If you want to get a read on what’s hot in the technology world these days, the TechCrunch Disrupt conference, held this week in San Francisco, is a good place to start. According toa parade of big-name speakers, the industry trends drawing the most attention are self-driving cars, continued migration of private data centers to cloud services, and the dawn of a new age in augmented reality thanks to the Pokémon craze.

Get ready for a flood of self-driving cars on the roads

It was clear from the conference discussion that self-driving vehicles are no longer just a futuristic pipe dream. They are already in use thanks to Google and Tesla, and one entrepreneur has plans to even turn existing vehicles into autonomous transport.

George 'Geohot' Hotz, best known to-date for unlocking the iPhone, announced that he will begin shipping a self-driving add-on called the Comma One by the end of this year.

Priced at $999, the device attaches to the port that holds a car’s rear view mirror and, using a front facing camera and radar, will drive you wherever you need to go without needing to touch the accelerator, brake or steering wheel.Hotz cautioned that drivers should still be alert when using his new product. “Watch it like you would a student driver,” said Hotz. “Buy it and see…it’s cheap.”

Big players are continuing to move to the cloud

Evernote, the note-taking platform, announced this week that they would be migrating all of their data to Google Cloud.

This is no small feat, given that the popular application has stored an estimated five billion notes.

Evernote’s decision to store their massive amount of data with Google provides further evidence that the days of large companies owning and maintaining their own data centers are numbered. “I don’t know why anyone would try to run their own data center today,” said Google’s Diane Greene, who made an appearance at the conference.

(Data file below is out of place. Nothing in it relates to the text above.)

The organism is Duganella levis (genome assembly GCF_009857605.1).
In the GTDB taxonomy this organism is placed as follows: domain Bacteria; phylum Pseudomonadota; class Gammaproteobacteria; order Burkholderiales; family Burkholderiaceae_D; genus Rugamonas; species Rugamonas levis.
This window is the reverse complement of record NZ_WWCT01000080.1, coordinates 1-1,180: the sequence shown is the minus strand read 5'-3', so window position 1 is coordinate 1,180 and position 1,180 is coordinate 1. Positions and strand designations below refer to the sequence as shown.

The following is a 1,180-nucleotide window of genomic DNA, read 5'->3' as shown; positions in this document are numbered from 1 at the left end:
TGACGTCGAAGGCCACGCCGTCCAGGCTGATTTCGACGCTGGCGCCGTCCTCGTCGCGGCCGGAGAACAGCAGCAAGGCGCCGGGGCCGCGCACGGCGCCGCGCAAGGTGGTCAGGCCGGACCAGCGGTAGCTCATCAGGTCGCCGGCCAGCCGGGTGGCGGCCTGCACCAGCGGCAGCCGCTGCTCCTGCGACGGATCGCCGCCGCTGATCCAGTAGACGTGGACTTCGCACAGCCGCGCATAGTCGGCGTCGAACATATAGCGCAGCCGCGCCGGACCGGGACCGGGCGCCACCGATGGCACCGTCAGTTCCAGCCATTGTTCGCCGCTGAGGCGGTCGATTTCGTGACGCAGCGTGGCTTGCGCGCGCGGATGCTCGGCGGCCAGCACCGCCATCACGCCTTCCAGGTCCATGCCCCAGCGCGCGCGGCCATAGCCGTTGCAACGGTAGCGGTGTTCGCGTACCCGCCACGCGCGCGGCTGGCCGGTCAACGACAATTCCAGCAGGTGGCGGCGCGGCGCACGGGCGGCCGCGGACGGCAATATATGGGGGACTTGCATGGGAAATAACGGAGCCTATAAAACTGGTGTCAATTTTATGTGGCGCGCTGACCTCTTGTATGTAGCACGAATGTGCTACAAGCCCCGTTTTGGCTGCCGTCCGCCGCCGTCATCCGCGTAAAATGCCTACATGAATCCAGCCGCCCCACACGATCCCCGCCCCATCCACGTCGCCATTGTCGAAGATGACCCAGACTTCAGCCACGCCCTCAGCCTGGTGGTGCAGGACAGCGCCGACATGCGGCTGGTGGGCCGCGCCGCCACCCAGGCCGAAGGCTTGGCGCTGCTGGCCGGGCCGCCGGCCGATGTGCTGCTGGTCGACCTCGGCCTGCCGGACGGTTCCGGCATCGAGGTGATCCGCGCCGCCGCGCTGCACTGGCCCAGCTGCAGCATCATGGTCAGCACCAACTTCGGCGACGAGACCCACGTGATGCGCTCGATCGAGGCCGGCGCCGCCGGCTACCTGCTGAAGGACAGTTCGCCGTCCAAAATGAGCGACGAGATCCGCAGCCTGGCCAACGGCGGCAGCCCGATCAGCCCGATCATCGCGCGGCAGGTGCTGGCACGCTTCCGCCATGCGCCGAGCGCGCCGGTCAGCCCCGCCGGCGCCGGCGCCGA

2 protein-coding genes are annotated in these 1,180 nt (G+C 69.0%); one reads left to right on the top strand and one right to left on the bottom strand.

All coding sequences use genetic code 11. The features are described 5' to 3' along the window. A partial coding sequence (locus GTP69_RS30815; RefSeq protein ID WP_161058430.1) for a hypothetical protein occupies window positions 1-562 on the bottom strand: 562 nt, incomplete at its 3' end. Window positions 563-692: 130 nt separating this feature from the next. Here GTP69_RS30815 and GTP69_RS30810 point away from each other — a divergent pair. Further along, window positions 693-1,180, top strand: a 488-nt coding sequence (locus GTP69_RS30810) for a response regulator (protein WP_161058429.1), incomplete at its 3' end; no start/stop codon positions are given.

“Everybody realizes they can be more secure in the cloud.”

Greene, a Silicon Valley veteran who co-founded VMware in 1998, strongly believes that continued migration of data and services to the cloud is the biggest transformation she has seen in her lengthy career. And she pointed out that cloud technology has been instrumental in advancing machine learning and artificial intelligence, two major areas of focus in the technology world today.

Pokémon Go introduced augmented reality to the world

Still looking a little shell shocked, Niantic Labs’ John Hanke took the stage to discuss his company’s plans for the continued roll out of Pokémon Go, the most profitable mobile game in history. According to Hanke, when the game debuted in July, the plan was to gradually roll it out to various markets around the globe over a period of six months to a year.

But when they had blown through the full capacity of their machine quota early in their U.S. introduction, Hanke realized he was going to have a problem. An emergency call to Google helped keep the popular game in business.

“It’s kind of hard to provision for 500 million downloads in two months,” said Hanke. “Things are calmer now.” The Niantic CEO also confirmed that the game will be coming to Android Wear, following recent news of its inclusion in the Apple Watch.

The game’s enormous popularity has also fueled renewed interest in augmented reality, the overlay of computer images in a real world setting. Hanke would not speculate on the plans of competitors, but a tidal wave of new augmented reality games is expected to arrive for the mobile platform in the months ahead.

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